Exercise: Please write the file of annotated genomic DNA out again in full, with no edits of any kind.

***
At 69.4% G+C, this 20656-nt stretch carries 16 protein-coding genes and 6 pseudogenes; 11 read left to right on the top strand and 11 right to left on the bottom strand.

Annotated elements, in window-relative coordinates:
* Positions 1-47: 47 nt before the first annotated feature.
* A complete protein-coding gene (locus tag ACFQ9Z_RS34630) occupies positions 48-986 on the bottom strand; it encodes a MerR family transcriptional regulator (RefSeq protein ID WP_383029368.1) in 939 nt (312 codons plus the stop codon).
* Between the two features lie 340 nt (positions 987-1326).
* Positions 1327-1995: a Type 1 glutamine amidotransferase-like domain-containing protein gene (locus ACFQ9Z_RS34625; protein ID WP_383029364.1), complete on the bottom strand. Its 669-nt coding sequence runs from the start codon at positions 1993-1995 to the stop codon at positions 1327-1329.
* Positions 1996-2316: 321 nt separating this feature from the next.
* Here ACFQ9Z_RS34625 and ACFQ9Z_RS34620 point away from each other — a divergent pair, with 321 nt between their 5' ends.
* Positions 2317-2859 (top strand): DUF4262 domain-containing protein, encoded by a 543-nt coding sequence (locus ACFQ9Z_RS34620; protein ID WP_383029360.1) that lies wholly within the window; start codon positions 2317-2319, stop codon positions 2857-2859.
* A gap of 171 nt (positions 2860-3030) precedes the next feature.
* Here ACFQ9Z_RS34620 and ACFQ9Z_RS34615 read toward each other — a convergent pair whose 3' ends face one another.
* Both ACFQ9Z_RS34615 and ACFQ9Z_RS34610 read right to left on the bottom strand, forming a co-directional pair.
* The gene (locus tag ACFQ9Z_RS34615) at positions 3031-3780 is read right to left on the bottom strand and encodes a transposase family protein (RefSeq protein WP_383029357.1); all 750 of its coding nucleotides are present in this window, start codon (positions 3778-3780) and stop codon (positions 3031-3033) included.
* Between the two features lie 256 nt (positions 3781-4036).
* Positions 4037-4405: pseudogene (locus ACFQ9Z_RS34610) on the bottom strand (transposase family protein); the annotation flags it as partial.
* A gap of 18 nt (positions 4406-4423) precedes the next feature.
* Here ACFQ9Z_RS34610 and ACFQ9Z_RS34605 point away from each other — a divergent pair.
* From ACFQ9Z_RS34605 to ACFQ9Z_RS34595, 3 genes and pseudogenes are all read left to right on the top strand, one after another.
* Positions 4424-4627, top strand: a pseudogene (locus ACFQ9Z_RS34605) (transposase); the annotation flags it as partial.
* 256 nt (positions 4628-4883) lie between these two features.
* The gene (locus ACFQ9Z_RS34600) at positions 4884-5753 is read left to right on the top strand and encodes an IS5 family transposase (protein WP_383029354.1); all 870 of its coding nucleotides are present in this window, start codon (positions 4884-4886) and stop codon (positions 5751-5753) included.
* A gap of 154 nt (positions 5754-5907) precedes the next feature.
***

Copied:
At 69.4% G+C, this 20656-nt stretch carries 16 protein-coding genes and 6 pseudogenes; 11 read left to right on the top strand and 11 right to left on the bottom strand.

Annotated elements, in window-relative coordinates:
* Positions 1-47: 47 nt before the first annotated feature.
* A complete protein-coding gene (locus tag ACFQ9Z_RS34630) occupies positions 48-986 on the bottom strand; it encodes a MerR family transcriptional regulator (RefSeq protein ID WP_383029368.1) in 939 nt (312 codons plus the stop codon).
* Between the two features lie 340 nt (positions 987-1326).
* Positions 1327-1995: a Type 1 glutamine amidotransferase-like domain-containing protein gene (locus ACFQ9Z_RS34625; protein ID WP_383029364.1), complete on the bottom strand. Its 669-nt coding sequence runs from the start codon at positions 1993-1995 to the stop codon at positions 1327-1329.
* Positions 1996-2316: 321 nt separating this feature from the next.
* Here ACFQ9Z_RS34625 and ACFQ9Z_RS34620 point away from each other — a divergent pair, with 321 nt between their 5' ends.
* Positions 2317-2859 (top strand): DUF4262 domain-containing protein, encoded by a 543-nt coding sequence (locus ACFQ9Z_RS34620; protein ID WP_383029360.1) that lies wholly within the window; start codon positions 2317-2319, stop codon positions 2857-2859.
* A gap of 171 nt (positions 2860-3030) precedes the next feature.
* Here ACFQ9Z_RS34620 and ACFQ9Z_RS34615 read toward each other — a convergent pair whose 3' ends face one another.
* Both ACFQ9Z_RS34615 and ACFQ9Z_RS34610 read right to left on the bottom strand, forming a co-directional pair.
* The gene (locus tag ACFQ9Z_RS34615) at positions 3031-3780 is read right to left on the bottom strand and encodes a transposase family protein (RefSeq protein WP_383029357.1); all 750 of its coding nucleotides are present in this window, start codon (positions 3778-3780) and stop codon (positions 3031-3033) included.
* Between the two features lie 256 nt (positions 3781-4036).
* Positions 4037-4405: pseudogene (locus ACFQ9Z_RS34610) on the bottom strand (transposase family protein); the annotation flags it as partial.
* A gap of 18 nt (positions 4406-4423) precedes the next feature.
* Here ACFQ9Z_RS34610 and ACFQ9Z_RS34605 point away from each other — a divergent pair.
* From ACFQ9Z_RS34605 to ACFQ9Z_RS34595, 3 genes and pseudogenes are all read left to right on the top strand, one after another.
* Positions 4424-4627, top strand: a pseudogene (locus ACFQ9Z_RS34605) (transposase); the annotation flags it as partial.
* 256 nt (positions 4628-4883) lie between these two features.
* The gene (locus ACFQ9Z_RS34600) at positions 4884-5753 is read left to right on the top strand and encodes an IS5 family transposase (protein WP_383029354.1); all 870 of its coding nucleotides are present in this window, start codon (positions 4884-4886) and stop codon (positions 5751-5753) included.
* A gap of 154 nt (positions 5754-5907) precedes the next feature.